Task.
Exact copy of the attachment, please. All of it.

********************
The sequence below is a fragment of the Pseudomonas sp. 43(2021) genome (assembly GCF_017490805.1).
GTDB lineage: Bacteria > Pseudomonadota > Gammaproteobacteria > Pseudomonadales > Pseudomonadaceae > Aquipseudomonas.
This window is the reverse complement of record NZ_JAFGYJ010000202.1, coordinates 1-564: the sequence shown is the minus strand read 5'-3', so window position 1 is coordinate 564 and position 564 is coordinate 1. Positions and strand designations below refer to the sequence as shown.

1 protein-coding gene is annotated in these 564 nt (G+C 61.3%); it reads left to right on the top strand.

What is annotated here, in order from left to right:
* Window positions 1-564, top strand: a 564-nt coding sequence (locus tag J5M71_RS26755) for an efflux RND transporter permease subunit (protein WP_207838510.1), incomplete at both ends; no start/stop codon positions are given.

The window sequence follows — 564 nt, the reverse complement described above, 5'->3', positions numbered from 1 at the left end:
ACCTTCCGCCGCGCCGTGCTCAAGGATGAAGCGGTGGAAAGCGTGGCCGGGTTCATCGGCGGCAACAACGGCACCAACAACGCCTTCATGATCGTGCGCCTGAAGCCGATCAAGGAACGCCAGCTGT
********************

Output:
The sequence below is a fragment of the Pseudomonas sp. 43(2021) genome (assembly GCF_017490805.1).
GTDB lineage: Bacteria > Pseudomonadota > Gammaproteobacteria > Pseudomonadales > Pseudomonadaceae > Aquipseudomonas.
This window is the reverse complement of record NZ_JAFGYJ010000202.1, coordinates 1-564: the sequence shown is the minus strand read 5'-3', so window position 1 is coordinate 564 and position 564 is coordinate 1. Positions and strand designations below refer to the sequence as shown.

1 protein-coding gene is annotated in these 564 nt (G+C 61.3%); it reads left to right on the top strand.

What is annotated here, in order from left to right:
* Window positions 1-564, top strand: a 564-nt coding sequence (locus tag J5M71_RS26755) for an efflux RND transporter permease subunit (protein WP_207838510.1), incomplete at both ends; no start/stop codon positions are given.

The window sequence follows — 564 nt, the reverse complement described above, 5'->3', positions numbered from 1 at the left end:
ACCTTCCGCCGCGCCGTGCTCAAGGATGAAGCGGTGGAAAGCGTGGCCGGGTTCATCGGCGGCAACAACGGCACCAACAACGCCTTCATGATCGTGCGCCTGAAGCCGATCAAGGAACGCCAGCTGT